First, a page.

The Kinetica HA eliminates the single point of failure in a standard Kinetica cluster and provides recovery from failure. It is implemented within the cluster to utilize multiple replicas of data and provides an eventually consistent data store, by default. Through modification of the configuration, immediate consistency can also be achieved, though at a performance cost.
The Kinetica HA solution consists of four components: an HA-aware client process, high-availability processors within each head node and worker node process in a cluster, two or more Kinetica clusters, and a Distributed Messaging Queue (DMQ). A high-level diagram of the Kinetica HA solution is shown in the High Availability Architecture diagram.
The diagram depicts a three-cluster Kinetica HA ring. Each head node and worker node process in the cluster contains one HA processor (the main HA processing component), thus making HA processing internal to the core database. This reduces the complexity of the HA solution and allows each head node and/or worker node process in the cluster to communicate directly with the DMQ as necessary. By doing this, if a head node or worker node process is down, then the associated cluster can be assumed to be down. This assumption simplifies the request processing and speeds up the HA solution. The diagram also shows that the DMQ contains one message queue per cluster. While the grouping of queues & clusters is a logical one, it can also be a physical one, reusing each cluster's hardware. However, it is recommended that the queues themselves exist on hardware separate from the cluster in order to optimize performance, separating synchronization management from request processing. There may also be more than one message queue per cluster as more instances of message queues are used for redundancy.
A Kinetica ring itself operates in an active/active state, by default. However, whether it effectively operates in active/active or active/passive modes is governed by its clients:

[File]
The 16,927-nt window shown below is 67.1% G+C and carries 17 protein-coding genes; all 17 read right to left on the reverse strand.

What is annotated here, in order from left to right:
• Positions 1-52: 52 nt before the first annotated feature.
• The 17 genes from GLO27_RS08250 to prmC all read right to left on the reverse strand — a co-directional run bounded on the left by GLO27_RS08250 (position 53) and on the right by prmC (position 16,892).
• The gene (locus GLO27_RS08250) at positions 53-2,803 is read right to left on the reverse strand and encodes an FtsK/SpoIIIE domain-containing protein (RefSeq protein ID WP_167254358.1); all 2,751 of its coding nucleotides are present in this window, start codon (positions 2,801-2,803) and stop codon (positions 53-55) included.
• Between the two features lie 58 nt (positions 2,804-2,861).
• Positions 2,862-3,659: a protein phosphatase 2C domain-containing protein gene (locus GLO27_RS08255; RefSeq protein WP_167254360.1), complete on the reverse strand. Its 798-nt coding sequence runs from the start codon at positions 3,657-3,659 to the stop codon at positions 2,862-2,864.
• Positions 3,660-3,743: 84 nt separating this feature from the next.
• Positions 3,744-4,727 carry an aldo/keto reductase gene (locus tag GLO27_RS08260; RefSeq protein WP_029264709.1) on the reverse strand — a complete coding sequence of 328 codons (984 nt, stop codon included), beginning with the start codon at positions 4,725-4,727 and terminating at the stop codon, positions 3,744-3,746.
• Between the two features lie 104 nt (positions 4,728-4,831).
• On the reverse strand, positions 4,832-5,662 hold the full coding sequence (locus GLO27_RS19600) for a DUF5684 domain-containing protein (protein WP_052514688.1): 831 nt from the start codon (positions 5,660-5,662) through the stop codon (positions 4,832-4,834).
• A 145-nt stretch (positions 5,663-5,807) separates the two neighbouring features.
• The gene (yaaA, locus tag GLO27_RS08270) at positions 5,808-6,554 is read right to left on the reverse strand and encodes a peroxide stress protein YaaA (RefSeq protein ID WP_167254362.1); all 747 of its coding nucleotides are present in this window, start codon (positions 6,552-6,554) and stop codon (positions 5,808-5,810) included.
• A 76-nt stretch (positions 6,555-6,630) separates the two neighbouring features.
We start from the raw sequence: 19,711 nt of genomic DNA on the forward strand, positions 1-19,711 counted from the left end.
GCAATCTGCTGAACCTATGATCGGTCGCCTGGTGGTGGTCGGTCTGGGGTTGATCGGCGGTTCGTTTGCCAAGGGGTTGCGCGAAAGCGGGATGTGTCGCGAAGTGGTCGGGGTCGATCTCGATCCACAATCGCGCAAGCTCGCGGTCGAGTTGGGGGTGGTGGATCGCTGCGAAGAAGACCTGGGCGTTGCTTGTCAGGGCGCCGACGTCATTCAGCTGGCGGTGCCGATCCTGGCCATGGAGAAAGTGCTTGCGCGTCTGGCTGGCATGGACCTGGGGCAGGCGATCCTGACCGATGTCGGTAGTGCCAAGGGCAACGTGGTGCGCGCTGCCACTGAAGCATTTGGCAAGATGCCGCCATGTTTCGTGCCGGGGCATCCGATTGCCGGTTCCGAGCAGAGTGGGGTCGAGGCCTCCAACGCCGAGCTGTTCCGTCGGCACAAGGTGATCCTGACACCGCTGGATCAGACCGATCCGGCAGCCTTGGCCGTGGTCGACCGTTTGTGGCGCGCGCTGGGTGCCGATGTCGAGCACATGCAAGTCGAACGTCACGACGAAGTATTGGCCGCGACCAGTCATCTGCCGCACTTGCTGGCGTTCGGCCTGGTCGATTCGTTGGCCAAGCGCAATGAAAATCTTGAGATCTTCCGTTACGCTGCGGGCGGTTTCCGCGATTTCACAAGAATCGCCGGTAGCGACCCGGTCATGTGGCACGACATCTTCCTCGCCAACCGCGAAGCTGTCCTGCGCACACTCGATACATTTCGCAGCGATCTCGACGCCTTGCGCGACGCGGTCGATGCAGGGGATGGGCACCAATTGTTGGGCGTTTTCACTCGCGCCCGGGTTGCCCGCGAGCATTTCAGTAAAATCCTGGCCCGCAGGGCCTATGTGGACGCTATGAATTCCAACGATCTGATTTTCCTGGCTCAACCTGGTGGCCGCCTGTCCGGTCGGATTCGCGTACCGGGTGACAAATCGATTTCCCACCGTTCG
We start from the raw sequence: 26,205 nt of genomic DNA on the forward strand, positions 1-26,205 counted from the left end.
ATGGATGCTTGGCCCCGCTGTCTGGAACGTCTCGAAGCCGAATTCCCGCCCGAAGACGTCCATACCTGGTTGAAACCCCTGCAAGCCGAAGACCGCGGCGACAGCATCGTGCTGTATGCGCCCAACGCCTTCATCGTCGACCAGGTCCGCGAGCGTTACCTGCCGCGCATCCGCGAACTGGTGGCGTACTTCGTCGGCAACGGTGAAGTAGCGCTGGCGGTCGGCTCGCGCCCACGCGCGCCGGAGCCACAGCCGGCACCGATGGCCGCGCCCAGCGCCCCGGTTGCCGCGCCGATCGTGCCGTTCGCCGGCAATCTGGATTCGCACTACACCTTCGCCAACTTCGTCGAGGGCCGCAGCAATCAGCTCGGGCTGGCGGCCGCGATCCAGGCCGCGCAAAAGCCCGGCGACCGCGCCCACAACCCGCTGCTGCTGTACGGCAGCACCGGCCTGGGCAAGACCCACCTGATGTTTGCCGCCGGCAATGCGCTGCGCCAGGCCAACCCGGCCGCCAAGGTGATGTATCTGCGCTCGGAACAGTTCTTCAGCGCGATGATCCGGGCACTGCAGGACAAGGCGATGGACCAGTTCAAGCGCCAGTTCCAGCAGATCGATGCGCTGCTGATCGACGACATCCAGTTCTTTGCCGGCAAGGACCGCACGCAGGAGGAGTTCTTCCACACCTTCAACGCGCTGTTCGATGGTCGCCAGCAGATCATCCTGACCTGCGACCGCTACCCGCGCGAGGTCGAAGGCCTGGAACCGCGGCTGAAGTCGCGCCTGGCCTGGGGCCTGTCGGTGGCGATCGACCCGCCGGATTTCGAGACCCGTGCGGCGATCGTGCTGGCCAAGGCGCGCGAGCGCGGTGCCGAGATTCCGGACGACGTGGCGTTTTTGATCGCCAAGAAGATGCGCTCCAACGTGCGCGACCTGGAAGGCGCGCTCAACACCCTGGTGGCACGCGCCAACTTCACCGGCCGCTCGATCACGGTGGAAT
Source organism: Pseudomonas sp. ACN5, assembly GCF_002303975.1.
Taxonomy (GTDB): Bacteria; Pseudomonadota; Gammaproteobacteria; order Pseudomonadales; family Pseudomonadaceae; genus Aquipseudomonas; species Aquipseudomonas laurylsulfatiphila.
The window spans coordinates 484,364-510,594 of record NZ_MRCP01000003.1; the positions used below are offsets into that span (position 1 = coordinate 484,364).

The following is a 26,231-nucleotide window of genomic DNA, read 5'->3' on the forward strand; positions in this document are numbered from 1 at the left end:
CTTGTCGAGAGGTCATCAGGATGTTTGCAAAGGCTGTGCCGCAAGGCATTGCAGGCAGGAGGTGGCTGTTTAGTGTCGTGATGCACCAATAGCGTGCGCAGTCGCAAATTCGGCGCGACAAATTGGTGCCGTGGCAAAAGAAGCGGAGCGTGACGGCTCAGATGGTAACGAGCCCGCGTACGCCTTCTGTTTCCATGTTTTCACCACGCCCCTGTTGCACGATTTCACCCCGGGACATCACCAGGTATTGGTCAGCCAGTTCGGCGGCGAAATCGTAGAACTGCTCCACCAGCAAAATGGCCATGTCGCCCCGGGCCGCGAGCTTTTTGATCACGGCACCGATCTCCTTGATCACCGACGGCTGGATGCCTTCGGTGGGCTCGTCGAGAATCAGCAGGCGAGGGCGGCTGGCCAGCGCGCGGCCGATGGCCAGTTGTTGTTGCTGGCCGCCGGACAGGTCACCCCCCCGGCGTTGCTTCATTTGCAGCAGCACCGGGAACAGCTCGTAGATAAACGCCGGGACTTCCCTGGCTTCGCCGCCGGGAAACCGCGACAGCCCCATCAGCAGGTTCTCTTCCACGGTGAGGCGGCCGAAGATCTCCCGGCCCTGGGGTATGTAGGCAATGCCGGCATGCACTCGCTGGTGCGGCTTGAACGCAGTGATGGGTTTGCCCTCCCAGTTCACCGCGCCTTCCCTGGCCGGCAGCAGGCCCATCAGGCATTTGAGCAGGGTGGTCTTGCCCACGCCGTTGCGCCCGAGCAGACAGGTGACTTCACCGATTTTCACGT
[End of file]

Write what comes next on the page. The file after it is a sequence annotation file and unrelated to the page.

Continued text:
- Active/Active - clients are configured to connect to any cluster in the HA ring randomly
- Active/Passive - clients are configured to connect to a specific cluster in the HA ring and maintain communications as long as that "active" cluster is up; in the event that that cluster goes offline, clients will fail over to a random "passive" cluster in the HA ring
Failure and Recovery
Head node or worker node process (and by extension, HA processor) failure is possible due to hardware or software failure or the associated cluster being down (either planned or unplanned). Given that all access to the corresponding cluster's services is through that process, all services will be unavailable. During this time, any requests coming from clients will fail, and those clients will redirect their requests to the remaining other clusters.
For non-query operations, the HA processor will also write the request to the DMQ. When any crashed head node or worker node process comes back online and before it starts servicing requests, it will fetch all the queued operations from the DMQ which were stored during its downtime, and replay them in sequence on its corresponding cluster. Query operations are written to DMQ, by default, including those that create result set views, though this behavior can be altered via configuration. For all kinds of operations, once the client process is aware that its current targeted cluster is down, it will fail over to a randomly chosen cluster in its list that is still alive.
An HA processor does not store any data locally and always writes to and reads from the highly-available DMQ. Therefore, there is no need to restore or backup any files on behalf of an HA processor.
High Availability Processing
A typical interaction with Kinetica begins with a client initiating a request with its corresponding HA-aware client process. The client process sends the request to the primary cluster in its internal list of clusters. The HA processors will then process the request according to its internal request categorization scheme, comprising three operation types: